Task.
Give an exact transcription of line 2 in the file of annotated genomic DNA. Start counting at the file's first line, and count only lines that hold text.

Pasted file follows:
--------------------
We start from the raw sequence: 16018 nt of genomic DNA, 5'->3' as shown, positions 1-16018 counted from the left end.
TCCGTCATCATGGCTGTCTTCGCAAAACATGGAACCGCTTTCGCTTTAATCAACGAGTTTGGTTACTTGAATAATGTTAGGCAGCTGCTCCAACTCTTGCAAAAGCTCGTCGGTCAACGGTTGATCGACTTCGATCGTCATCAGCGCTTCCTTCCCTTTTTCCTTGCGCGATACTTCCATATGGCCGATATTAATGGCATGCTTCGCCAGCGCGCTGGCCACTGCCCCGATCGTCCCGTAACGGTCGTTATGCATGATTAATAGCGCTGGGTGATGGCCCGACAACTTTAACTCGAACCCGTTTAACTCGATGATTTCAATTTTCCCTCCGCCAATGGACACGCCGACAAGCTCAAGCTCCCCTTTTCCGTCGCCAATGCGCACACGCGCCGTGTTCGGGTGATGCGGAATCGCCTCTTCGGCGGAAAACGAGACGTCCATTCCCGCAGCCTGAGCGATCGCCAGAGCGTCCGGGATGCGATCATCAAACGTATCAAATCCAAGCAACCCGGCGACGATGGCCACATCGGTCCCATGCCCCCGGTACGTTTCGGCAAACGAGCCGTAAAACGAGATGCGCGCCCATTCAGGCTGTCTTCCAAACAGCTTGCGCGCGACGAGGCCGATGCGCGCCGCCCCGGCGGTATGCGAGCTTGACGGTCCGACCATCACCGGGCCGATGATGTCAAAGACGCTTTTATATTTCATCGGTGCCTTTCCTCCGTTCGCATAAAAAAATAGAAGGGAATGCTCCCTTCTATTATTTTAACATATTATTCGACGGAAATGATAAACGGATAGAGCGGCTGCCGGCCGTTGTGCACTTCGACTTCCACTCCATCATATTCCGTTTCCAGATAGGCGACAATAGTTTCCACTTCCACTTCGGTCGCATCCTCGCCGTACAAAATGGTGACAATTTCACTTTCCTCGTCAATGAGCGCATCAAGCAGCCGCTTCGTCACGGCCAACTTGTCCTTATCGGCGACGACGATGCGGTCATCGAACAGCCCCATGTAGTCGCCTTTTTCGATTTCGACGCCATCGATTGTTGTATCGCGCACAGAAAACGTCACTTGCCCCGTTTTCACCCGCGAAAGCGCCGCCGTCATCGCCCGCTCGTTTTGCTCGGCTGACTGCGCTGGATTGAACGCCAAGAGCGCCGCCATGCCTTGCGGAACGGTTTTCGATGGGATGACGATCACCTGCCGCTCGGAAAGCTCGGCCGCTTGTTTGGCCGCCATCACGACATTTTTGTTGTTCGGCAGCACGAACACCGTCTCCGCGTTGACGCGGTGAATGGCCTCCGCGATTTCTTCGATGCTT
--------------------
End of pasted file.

TCCGTCATCATGGCTGTCTTCGCAAAACATGGAACCGCTTTCGCTTTAATCAACGAGTTTGGTTACTTGAATAATGTTAGGCAGCTGCTCCAACTCTTGCAAAAGCTCGTCGGTCAACGGTTGATCGACTTCGATCGTCATCAGCGCTTCCTTCCCTTTTTCCTTGCGCGATACTTCCATATGGCCGATATTAATGGCATGCTTCGCCAGCGCGCTGGCCACTGCCCCGATCGTCCCGTAACGGTCGTTATGCATGATTAATAGCGCTGGGTGATGGCCCGACAACTTTAACTCGAACCCGTTTAACTCGATGATTTCAATTTTCCCTCCGCCAATGGACACGCCGACAAGCTCAAGCTCCCCTTTTCCGTCGCCAATGCGCACACGCGCCGTGTTCGGGTGATGCGGAATCGCCTCTTCGGCGGAAAACGAGACGTCCATTCCCGCAGCCTGAGCGATCGCCAGAGCGTCCGGGATGCGATCATCAAACGTATCAAATCCAAGCAACCCGGCGACGATGGCCACATCGGTCCCATGCCCCCGGTACGTTTCGGCAAACGAGCCGTAAAACGAGATGCGCGCCCATTCAGGCTGTCTTCCAAACAGCTTGCGCGCGACGAGGCCGATGCGCGCCGCCCCGGCGGTATGCGAGCTTGACGGTCCGACCATCACCGGGCCGATGATGTCAAAGACGCTTTTATATTTCATCGGTGCCTTTCCTCCGTTCGCATAAAAAAATAGAAGGGAATGCTCCCTTCTATTATTTTAACATATTATTCGACGGAAATGATAAACGGATAGAGCGGCTGCCGGCCGTTGTGCACTTCGACTTCCACTCCATCATATTCCGTTTCCAGATAGGCGACAATAGTTTCCACTTCCACTTCGGTCGCATCCTCGCCGTACAAAATGGTGACAATTTCACTTTCCTCGTCAATGAGCGCATCAAGCAGCCGCTTCGTCACGGCCAACTTGTCCTTATCGGCGACGACGATGCGGTCATCGAACAGCCCCATGTAGTCGCCTTTTTCGATTTCGACGCCATCGATTGTTGTATCGCGCACAGAAAACGTCACTTGCCCCGTTTTCACCCGCGAAAGCGCCGCCGTCATCGCCCGCTCGTTTTGCTCGGCTGACTGCGCTGGATTGAACGCCAAGAGCGCCGCCATGCCTTGCGGAACGGTTTTCGATGGGATGACGATCACCTGCCGCTCGGAAAGCTCGGCCGCTTGTTTGGCCGCCATCACGACATTTTTGTTGTTCGGCAGCACGAACACCGTCTCCGCGTTGACGCGGTGAATGGCCTCCGCGATTTCTTCGATGCTT